The unemployment rate fell in Camden, Gloucester and Burlington counties, although it continued to creep up in Philadelphia, surrounding Pennsylvania counties and the Wilmington area. However, July's rate was less than it was a year ago, the U.S. Labor Department reported Wednesday morning.
In Philadelphia and its Pennsylvania suburbs, the unemployment rate rose slightly, from 8.2 percent to 8.3 percent, although it is down from 9.0 percent a year ago. The Wilmington area, which includes parts of Maryland and Salem County in New Jersey, also increased, again slightly, from 7.9 percent to 8.0 percent, but down from 8.3 percent in July 2012. The only gainers were the three South Jersey counties, who needed some improvement. Their statistics show an unemployment rate of 9 percent, down from 9.4 percent in June and 10.8 percent in July 2012.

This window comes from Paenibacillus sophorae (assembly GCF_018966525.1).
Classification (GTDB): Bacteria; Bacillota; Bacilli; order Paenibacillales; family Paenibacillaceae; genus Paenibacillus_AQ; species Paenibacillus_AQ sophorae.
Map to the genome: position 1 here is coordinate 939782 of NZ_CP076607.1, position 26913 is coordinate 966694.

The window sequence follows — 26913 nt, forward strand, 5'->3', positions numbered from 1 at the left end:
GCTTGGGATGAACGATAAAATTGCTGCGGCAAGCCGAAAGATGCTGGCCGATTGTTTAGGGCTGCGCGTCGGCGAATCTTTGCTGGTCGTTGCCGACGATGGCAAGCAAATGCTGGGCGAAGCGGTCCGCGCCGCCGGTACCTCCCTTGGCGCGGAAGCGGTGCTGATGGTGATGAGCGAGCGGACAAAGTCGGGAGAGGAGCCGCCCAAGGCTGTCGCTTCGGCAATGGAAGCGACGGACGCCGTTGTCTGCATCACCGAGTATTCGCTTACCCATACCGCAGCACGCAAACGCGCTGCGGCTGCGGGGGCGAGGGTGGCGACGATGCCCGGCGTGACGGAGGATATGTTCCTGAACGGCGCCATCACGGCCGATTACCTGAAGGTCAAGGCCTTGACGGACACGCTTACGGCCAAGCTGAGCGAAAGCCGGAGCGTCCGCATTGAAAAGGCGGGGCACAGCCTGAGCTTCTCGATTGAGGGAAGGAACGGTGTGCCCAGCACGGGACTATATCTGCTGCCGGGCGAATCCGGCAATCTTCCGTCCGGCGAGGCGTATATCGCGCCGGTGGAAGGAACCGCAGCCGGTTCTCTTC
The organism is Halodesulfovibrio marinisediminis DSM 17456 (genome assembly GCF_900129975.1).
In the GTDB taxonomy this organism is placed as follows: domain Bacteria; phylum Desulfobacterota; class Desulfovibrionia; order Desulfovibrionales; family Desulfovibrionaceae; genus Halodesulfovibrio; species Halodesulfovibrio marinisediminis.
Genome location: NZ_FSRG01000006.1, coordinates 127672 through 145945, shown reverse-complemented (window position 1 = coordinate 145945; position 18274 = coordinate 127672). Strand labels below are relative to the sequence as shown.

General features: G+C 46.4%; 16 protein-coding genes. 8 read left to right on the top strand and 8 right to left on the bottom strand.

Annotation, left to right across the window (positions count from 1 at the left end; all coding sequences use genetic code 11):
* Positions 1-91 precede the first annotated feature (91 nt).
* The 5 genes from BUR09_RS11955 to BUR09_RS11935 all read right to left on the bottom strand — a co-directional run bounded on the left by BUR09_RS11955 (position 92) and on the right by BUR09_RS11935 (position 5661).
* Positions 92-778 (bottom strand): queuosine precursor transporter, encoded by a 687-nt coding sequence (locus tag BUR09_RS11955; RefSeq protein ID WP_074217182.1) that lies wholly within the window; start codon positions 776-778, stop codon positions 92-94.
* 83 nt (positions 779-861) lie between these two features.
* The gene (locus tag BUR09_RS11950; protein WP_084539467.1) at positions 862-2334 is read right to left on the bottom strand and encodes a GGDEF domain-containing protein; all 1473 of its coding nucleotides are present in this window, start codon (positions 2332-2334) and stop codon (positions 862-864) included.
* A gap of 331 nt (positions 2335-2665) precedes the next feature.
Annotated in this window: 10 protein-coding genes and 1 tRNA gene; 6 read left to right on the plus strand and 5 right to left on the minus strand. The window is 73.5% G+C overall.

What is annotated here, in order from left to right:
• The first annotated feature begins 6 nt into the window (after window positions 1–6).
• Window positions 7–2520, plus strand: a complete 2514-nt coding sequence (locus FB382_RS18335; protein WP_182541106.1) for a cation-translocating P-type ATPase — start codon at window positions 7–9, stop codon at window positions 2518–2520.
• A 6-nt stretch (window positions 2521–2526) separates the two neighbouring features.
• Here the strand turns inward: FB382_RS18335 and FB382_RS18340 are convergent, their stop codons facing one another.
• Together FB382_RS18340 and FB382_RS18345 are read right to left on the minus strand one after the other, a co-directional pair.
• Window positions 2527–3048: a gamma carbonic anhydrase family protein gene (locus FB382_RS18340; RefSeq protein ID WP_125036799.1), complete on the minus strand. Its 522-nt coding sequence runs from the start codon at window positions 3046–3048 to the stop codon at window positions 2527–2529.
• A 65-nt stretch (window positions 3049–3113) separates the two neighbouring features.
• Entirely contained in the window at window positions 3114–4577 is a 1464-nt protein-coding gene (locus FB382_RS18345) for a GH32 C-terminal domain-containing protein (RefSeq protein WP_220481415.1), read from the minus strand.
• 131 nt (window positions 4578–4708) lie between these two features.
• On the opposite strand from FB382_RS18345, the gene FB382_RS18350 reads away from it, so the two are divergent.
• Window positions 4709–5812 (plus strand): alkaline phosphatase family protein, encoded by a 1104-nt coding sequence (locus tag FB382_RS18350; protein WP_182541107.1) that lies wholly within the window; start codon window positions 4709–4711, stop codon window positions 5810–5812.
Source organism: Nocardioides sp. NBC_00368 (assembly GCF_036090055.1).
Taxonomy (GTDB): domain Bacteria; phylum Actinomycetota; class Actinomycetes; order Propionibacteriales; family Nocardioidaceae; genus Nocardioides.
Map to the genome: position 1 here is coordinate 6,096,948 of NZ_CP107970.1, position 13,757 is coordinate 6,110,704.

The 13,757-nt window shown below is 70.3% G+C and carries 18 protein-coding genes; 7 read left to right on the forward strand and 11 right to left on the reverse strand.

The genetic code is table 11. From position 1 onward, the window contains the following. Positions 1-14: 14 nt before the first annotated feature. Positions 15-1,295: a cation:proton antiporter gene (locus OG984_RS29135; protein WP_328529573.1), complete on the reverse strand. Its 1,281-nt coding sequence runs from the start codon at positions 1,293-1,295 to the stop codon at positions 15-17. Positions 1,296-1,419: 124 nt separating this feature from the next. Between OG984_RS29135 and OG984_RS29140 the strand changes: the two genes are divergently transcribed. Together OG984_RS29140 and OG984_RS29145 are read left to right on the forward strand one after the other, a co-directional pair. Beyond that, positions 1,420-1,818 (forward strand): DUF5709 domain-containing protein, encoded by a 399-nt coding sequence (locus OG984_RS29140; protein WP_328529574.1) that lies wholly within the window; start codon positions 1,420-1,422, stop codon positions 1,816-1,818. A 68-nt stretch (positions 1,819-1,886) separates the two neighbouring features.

The entire region had an unemployment rate of 8.4 percent, stable from June and down from 9.3 percent a year ago.
The percents seem so analytic and mathematical, which is why I also want to give you the numbers: 60,500 unemployed in Camden, Gloucester and Burlington counties, 167,800 unemployed in Philadelphia, Bucks, Montgomery Chester and Delaware counties, and 28,400 in the Wilmington area -- 256,700.
Think about Upper Darby Township, population nearly 83,000. Multiply that by three -- and imagine every man, woman and child without work. That's what we are looking at here and it's not good.
This is also the most conservative measure of unemployment -- not including those who are forced to work part time, or those too discouraged by job prospects to look. These figures are not seasonally adjusted. For comparison's sake, the unemployment rate nationally in July, not seasonally adjusted, was 7.7 percent, down from 8.6 percent. New Jersey's unemployment rate, again not seasonally adjusted, was 8.6 percent, down from 10.2 percent a year ago, and 9.0 percent in June. In Pennsylvania, the unemployment rate in July was 7.8 percent, down from 7.9 percent in June and 8.5 percent a year ago.